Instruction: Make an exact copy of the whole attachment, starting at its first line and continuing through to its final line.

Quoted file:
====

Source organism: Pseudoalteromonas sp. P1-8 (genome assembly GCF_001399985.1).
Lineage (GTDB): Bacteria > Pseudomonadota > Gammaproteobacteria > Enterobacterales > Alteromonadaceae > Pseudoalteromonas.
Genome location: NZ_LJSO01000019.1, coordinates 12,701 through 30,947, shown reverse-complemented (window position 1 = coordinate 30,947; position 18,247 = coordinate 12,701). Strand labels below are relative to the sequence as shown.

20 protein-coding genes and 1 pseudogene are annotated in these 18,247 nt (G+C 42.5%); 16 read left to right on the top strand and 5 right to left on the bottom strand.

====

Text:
Source organism: Pseudoalteromonas sp. P1-8 (genome assembly GCF_001399985.1).
Lineage (GTDB): Bacteria > Pseudomonadota > Gammaproteobacteria > Enterobacterales > Alteromonadaceae > Pseudoalteromonas.
Genome location: NZ_LJSO01000019.1, coordinates 12,701 through 30,947, shown reverse-complemented (window position 1 = coordinate 30,947; position 18,247 = coordinate 12,701). Strand labels below are relative to the sequence as shown.

20 protein-coding genes and 1 pseudogene are annotated in these 18,247 nt (G+C 42.5%); 16 read left to right on the top strand and 5 right to left on the bottom strand.